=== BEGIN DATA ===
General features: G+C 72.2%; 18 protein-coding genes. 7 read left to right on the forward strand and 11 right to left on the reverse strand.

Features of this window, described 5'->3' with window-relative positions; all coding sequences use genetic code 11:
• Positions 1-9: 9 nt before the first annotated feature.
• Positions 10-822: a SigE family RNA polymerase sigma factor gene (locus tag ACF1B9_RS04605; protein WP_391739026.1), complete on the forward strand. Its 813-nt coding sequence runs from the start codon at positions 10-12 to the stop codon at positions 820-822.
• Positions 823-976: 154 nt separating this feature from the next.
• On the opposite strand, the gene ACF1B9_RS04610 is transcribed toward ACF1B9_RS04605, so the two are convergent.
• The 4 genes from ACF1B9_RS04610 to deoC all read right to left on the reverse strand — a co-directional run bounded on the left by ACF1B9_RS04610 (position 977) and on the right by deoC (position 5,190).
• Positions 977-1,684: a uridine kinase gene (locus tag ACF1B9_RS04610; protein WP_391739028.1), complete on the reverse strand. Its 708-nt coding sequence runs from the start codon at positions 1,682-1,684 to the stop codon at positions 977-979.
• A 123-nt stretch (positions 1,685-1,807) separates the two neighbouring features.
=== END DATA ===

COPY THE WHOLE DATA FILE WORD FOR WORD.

General features: G+C 72.2%; 18 protein-coding genes. 7 read left to right on the forward strand and 11 right to left on the reverse strand.

Features of this window, described 5'->3' with window-relative positions; all coding sequences use genetic code 11:
• Positions 1-9: 9 nt before the first annotated feature.
• Positions 10-822: a SigE family RNA polymerase sigma factor gene (locus tag ACF1B9_RS04605; protein WP_391739026.1), complete on the forward strand. Its 813-nt coding sequence runs from the start codon at positions 10-12 to the stop codon at positions 820-822.
• Positions 823-976: 154 nt separating this feature from the next.
• On the opposite strand, the gene ACF1B9_RS04610 is transcribed toward ACF1B9_RS04605, so the two are convergent.
• The 4 genes from ACF1B9_RS04610 to deoC all read right to left on the reverse strand — a co-directional run bounded on the left by ACF1B9_RS04610 (position 977) and on the right by deoC (position 5,190).
• Positions 977-1,684: a uridine kinase gene (locus tag ACF1B9_RS04610; protein WP_391739028.1), complete on the reverse strand. Its 708-nt coding sequence runs from the start codon at positions 1,682-1,684 to the stop codon at positions 977-979.
• A 123-nt stretch (positions 1,685-1,807) separates the two neighbouring features.